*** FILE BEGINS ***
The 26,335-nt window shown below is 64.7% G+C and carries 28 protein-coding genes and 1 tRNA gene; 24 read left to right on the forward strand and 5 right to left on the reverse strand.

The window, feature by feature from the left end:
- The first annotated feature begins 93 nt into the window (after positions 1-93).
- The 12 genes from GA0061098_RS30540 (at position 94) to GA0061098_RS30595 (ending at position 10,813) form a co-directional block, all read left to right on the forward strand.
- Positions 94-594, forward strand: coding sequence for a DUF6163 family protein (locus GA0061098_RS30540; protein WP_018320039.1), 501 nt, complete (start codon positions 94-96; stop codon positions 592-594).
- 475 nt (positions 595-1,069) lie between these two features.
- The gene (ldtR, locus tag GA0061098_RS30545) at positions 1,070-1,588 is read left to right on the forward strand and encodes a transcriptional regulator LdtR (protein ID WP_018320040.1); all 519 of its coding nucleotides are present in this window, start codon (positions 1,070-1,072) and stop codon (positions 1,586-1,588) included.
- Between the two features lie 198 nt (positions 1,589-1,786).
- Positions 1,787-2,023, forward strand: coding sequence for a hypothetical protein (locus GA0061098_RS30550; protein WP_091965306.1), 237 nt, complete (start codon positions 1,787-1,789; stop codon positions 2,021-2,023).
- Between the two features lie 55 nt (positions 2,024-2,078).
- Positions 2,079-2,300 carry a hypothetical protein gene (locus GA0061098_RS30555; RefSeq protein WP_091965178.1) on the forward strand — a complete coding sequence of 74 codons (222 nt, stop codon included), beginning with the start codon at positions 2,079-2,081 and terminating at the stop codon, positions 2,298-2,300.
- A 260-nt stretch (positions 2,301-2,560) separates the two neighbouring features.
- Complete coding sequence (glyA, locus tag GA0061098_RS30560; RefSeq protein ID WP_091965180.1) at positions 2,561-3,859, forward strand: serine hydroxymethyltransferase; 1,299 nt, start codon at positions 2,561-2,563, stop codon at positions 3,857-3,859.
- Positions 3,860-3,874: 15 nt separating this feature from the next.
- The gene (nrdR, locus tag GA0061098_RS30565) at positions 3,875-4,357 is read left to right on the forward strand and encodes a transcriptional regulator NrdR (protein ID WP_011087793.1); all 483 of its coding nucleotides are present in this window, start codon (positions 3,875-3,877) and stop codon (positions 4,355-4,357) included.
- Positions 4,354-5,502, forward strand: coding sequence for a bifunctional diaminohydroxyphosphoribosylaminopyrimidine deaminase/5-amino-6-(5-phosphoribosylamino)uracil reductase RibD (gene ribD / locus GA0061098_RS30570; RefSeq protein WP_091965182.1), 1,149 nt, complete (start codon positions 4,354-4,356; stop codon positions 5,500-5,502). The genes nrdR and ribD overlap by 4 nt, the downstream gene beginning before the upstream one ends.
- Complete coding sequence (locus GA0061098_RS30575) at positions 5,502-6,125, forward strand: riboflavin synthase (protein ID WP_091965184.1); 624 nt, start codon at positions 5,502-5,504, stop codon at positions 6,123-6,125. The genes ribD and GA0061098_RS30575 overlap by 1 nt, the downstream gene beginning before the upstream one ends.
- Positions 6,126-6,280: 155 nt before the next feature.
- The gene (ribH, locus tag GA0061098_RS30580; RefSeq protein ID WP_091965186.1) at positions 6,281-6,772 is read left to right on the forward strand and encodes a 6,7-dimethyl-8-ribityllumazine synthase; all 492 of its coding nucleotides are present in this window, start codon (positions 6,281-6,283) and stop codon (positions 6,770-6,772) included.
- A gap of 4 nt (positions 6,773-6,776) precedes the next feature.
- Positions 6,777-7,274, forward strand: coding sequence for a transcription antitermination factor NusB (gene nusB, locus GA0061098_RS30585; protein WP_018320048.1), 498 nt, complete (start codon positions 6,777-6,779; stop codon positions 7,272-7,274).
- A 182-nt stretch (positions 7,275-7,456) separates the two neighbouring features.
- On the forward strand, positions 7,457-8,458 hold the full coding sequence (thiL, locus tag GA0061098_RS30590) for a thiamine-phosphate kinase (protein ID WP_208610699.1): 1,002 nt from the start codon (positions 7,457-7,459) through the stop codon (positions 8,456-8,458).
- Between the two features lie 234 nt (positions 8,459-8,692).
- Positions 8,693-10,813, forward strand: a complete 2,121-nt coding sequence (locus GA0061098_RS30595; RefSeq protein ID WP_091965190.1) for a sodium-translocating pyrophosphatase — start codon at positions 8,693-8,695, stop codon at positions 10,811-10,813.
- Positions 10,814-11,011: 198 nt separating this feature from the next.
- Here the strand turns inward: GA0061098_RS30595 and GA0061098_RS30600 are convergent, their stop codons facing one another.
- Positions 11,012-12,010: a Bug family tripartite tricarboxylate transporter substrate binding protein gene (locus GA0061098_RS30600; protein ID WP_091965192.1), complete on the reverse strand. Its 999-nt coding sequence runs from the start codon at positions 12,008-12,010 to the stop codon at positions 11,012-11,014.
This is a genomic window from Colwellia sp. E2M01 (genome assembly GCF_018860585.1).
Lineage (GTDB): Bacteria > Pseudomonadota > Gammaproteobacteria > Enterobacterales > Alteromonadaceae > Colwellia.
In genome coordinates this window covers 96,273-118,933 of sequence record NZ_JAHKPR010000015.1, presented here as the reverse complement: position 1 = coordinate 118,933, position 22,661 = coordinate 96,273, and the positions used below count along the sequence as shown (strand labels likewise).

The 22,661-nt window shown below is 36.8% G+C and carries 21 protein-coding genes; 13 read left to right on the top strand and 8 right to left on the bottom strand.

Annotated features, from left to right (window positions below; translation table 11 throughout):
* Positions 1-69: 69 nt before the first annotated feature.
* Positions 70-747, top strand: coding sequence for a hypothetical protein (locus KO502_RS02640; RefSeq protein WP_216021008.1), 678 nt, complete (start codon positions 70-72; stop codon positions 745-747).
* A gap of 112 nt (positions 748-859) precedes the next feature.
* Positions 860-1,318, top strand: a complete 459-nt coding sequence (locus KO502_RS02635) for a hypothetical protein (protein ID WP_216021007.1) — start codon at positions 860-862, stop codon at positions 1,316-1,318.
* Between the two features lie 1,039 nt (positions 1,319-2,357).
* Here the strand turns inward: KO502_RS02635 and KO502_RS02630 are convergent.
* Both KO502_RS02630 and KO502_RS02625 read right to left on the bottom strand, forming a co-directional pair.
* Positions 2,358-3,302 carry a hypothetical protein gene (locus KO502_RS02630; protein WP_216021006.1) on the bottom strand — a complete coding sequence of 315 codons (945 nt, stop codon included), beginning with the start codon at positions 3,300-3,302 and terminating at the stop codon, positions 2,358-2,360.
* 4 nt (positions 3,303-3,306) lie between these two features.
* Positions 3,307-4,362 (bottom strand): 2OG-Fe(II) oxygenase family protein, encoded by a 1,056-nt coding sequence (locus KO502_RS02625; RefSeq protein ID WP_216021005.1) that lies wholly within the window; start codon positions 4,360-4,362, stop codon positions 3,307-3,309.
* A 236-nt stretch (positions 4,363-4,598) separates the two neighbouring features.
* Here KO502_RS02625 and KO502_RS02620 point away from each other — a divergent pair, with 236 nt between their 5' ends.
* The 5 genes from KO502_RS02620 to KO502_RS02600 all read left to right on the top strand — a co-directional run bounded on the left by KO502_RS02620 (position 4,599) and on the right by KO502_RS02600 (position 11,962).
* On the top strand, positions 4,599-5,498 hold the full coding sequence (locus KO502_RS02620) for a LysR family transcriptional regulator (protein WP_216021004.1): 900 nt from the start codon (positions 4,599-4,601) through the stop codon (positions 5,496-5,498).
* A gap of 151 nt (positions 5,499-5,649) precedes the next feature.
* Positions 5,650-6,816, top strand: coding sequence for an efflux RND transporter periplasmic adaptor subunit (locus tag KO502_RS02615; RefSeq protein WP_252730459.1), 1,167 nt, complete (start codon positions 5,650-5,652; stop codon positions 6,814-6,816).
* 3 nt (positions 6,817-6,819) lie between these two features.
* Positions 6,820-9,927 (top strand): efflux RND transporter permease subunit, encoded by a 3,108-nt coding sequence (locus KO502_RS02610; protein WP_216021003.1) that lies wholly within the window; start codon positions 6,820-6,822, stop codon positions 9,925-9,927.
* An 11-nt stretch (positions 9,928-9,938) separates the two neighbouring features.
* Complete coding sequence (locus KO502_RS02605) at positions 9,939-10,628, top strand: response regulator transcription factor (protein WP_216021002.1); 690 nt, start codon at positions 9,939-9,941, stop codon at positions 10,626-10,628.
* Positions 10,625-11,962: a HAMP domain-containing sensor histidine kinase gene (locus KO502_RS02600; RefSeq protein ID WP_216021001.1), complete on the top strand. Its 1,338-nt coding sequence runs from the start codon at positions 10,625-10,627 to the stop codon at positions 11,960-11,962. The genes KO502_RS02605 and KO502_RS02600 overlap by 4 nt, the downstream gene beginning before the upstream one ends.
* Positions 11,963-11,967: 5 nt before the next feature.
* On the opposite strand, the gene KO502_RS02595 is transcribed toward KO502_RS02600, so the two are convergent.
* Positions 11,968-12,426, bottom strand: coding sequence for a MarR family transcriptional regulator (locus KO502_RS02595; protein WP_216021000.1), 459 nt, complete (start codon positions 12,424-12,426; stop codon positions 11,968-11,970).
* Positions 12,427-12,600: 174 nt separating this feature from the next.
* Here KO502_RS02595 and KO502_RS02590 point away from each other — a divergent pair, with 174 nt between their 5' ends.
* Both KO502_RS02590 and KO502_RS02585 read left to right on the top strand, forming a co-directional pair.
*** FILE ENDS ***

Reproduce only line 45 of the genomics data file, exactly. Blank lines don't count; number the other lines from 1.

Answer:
* Here KO502_RS02625 and KO502_RS02620 point away from each other — a divergent pair, with 236 nt between their 5' ends.